Businesses expect production to start rising in final quarter
Business sentiment picked up from the 15-month low seen in August as firms generally expect output to recover over the coming year.
Given signs that the latest wave of the pandemic in Vietnam has peaked and vaccination programs are making good progress, restrictions are set to gradually ease and firms should be able to see growth resume over the final quarter of the year.
Economics Director at IHS Markit Andrew Harker made the comment on Vietnam’s manufacturing sector in the agency’s latest survey.
|PMI signals deterioration in business conditions across the sector.|
Meanwhile, in September, the Vietnam Manufacturing Purchasing Managers' Index (PMI) remained at 40.2, signaling a further marked deterioration in business conditions across the sector.
A reading below the 50 neutral marks indicates no change from the previous month, while a reading below 50 indicates contractions and above 50 points to an expansion.
Temporary business closures, transportation difficulties, and staff shortages all contributed to a fourth successive reduction in manufacturing output in Vietnam, and one that remained considerable.
New orders also fell sharply, and to the greatest extent since April 2020. Alongside a sharp reduction in domestic new business, firms pointed to a much sharper reduction in new export orders than that seen during August.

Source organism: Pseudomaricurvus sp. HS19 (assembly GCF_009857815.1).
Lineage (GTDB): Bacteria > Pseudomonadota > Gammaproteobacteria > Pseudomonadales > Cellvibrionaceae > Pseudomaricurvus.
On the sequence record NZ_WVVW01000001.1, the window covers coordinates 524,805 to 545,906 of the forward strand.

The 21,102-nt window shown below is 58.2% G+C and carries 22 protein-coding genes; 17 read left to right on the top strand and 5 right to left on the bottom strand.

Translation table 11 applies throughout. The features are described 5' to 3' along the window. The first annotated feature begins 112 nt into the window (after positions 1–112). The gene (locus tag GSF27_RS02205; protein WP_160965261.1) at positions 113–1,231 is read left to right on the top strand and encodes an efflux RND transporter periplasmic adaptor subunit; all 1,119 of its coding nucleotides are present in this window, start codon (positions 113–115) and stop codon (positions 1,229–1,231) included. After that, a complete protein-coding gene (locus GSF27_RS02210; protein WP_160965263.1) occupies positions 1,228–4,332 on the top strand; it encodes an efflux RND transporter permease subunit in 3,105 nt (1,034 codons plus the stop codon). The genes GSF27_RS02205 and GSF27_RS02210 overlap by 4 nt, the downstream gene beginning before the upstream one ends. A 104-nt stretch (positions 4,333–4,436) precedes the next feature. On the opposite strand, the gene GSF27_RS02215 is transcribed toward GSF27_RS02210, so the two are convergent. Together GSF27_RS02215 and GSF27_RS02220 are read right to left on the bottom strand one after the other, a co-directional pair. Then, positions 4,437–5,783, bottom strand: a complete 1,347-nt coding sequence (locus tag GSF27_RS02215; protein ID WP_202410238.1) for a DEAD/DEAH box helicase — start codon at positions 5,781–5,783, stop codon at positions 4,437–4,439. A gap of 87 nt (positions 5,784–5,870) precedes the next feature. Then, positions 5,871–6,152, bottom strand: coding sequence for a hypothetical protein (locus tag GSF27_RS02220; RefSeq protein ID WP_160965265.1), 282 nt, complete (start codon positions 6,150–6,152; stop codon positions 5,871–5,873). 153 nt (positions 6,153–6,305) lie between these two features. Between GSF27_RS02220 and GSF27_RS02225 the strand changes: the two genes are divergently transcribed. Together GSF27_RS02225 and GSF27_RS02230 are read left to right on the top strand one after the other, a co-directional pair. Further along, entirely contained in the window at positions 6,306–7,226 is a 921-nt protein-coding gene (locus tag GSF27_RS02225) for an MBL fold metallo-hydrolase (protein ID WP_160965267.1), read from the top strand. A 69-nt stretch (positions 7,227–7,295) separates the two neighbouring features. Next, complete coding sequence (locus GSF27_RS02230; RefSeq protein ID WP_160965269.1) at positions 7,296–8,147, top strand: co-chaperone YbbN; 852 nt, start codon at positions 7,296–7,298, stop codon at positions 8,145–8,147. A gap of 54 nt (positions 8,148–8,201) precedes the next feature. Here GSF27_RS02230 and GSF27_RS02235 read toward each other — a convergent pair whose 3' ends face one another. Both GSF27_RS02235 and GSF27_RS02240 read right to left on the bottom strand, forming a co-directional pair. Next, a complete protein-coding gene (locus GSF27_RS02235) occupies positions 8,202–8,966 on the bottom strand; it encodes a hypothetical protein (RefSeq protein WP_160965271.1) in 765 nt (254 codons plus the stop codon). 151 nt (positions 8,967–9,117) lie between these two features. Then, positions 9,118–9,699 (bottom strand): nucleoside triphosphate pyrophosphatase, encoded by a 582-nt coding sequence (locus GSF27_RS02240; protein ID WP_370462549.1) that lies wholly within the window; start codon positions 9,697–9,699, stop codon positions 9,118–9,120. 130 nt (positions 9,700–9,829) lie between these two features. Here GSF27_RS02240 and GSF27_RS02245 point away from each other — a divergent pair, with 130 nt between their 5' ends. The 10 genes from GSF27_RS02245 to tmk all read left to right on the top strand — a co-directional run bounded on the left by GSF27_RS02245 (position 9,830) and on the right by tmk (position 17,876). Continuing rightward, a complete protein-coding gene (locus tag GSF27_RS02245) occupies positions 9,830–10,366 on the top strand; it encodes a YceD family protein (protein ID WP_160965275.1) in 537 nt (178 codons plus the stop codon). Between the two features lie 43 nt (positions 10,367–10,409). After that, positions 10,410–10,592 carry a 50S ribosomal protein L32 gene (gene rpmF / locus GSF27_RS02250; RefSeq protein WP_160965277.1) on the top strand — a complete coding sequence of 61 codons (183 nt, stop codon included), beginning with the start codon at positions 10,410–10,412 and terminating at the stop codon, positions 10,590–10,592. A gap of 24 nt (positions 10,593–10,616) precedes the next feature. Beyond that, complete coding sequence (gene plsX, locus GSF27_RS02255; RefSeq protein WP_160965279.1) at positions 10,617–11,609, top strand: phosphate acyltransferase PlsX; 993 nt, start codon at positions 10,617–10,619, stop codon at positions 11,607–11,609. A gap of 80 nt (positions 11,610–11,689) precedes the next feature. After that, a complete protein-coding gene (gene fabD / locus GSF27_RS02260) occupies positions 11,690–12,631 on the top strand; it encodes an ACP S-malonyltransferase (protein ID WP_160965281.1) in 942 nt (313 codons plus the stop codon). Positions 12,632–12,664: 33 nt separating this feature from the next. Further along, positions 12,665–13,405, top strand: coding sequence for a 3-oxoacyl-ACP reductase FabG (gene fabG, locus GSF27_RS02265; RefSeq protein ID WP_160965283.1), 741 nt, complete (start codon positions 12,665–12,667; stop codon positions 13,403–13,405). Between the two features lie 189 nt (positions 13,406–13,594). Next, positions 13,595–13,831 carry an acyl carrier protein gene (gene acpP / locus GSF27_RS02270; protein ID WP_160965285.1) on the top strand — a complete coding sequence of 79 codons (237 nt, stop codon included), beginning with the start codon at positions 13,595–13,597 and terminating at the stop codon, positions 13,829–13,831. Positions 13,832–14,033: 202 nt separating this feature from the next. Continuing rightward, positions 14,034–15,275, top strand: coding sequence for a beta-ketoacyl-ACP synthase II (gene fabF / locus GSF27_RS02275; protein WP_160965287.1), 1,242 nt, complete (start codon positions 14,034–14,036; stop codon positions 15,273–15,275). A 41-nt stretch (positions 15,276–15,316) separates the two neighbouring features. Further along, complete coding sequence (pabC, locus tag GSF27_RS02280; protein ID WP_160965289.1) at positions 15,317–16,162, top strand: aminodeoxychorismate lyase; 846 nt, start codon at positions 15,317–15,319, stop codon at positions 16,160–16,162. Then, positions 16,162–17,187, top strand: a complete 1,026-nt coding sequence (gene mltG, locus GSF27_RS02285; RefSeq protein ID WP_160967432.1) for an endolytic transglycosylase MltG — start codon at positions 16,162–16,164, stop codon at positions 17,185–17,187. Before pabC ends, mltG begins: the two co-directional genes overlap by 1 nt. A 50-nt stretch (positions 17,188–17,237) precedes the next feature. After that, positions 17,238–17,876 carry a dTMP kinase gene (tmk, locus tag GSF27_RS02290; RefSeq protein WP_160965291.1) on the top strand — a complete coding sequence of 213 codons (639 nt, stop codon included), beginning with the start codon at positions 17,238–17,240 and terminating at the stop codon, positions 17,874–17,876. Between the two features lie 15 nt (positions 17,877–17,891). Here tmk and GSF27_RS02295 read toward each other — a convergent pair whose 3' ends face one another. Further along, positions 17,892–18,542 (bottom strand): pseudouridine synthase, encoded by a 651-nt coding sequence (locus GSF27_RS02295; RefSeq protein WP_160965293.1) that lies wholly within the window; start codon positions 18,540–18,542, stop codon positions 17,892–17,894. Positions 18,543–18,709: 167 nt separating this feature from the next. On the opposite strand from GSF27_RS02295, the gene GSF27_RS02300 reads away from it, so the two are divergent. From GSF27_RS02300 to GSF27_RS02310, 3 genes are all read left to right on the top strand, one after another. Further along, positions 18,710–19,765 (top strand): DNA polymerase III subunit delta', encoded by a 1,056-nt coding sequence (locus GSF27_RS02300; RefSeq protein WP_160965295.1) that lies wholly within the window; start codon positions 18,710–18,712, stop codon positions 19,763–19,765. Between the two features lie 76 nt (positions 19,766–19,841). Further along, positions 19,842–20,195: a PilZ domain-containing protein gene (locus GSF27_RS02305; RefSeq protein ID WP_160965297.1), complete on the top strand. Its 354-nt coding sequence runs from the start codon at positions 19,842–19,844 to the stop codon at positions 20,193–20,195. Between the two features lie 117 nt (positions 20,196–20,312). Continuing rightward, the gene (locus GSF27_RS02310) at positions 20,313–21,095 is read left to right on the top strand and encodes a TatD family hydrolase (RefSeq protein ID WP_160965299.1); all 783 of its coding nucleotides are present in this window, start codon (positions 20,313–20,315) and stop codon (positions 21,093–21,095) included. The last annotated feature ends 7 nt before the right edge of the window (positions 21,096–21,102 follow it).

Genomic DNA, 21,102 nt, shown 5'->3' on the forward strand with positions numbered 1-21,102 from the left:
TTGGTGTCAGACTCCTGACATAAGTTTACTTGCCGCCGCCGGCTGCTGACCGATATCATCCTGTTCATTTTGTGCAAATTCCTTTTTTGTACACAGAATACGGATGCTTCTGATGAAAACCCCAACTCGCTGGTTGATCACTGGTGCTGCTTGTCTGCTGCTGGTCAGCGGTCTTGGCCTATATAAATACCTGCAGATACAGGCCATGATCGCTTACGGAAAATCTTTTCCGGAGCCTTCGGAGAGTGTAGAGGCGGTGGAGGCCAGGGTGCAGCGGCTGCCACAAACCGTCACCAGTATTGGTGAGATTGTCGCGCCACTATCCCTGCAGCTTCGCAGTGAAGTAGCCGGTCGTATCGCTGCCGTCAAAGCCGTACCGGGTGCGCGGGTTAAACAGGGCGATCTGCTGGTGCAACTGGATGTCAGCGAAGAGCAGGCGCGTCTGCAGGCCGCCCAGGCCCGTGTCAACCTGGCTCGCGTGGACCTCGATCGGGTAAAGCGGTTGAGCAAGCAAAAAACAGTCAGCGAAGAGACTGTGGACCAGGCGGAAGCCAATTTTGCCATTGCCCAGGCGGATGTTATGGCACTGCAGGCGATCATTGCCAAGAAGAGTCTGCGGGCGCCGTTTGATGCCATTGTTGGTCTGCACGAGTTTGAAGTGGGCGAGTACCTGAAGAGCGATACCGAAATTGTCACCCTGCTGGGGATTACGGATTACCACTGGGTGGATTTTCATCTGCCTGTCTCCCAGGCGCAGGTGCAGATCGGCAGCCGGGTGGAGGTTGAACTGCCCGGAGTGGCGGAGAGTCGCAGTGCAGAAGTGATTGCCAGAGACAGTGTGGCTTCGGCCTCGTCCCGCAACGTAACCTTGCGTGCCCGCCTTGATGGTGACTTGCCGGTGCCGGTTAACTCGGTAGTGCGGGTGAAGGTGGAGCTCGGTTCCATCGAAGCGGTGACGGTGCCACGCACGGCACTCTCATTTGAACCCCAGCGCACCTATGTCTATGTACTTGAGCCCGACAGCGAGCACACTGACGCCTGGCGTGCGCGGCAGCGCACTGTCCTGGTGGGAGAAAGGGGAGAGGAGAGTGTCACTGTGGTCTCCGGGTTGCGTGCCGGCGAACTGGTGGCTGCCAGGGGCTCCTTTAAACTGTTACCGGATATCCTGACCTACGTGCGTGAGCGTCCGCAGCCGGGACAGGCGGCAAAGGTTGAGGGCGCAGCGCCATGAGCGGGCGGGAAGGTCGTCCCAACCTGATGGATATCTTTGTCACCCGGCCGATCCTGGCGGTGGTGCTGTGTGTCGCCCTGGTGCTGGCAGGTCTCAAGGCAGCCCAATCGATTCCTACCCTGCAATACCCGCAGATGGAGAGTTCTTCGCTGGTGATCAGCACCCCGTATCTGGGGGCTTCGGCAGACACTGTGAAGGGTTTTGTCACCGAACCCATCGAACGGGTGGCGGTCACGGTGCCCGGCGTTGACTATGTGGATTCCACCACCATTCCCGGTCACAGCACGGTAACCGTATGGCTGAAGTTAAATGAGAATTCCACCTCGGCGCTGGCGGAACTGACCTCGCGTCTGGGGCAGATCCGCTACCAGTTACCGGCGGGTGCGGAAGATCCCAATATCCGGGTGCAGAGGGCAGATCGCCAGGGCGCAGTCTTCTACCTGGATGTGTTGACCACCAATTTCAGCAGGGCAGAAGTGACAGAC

Employment levels decreased at the sharpest pace since the survey began in March 2011. Some panelists reported that employees had resigned due to a lack of work, while others scaled back staffing levels amid pauses in production.
The sustained period of restrictions on output and sharply falling staffing levels led to a surge in backlogs of work. Outstanding business rose for the first time in four months, and at a pace, that was by far the strongest in the survey's history.
|Production at Garment 10 Company. Photo: Khac Kien|
As well as lowering staffing levels, manufacturers also reduced their purchasing activity in response to lower production requirements. Meanwhile, supply-chain delays intensified, with lead times lengthening at a new record pace for the third consecutive month.
Issues with the supply of raw materials contributed to further upward pressure on purchase prices, while there were widespread reports of higher transportation costs. As a result, input prices continued to rise sharply, with the rate of inflation slightly faster than in August. On the other hand, selling prices rose only slightly, and at the weakest pace since June. Firms indicated that weak demand meant they offered discounts in order to try to secure sales.
Restricted production volumes impacted inventory holdings. Inventories of purchases rose as inputs were kept in stock rather than being used in production. In turn, falling output meant that stocks of finished goods continued to decrease.
Despite all difficulties, business sentiment picked up from the 15-month low seen in August as
firms generally expect output to recover over the coming year, with production set to start rising during the final quarter of 2021 should the pandemic be brought under control and restrictions lifted.
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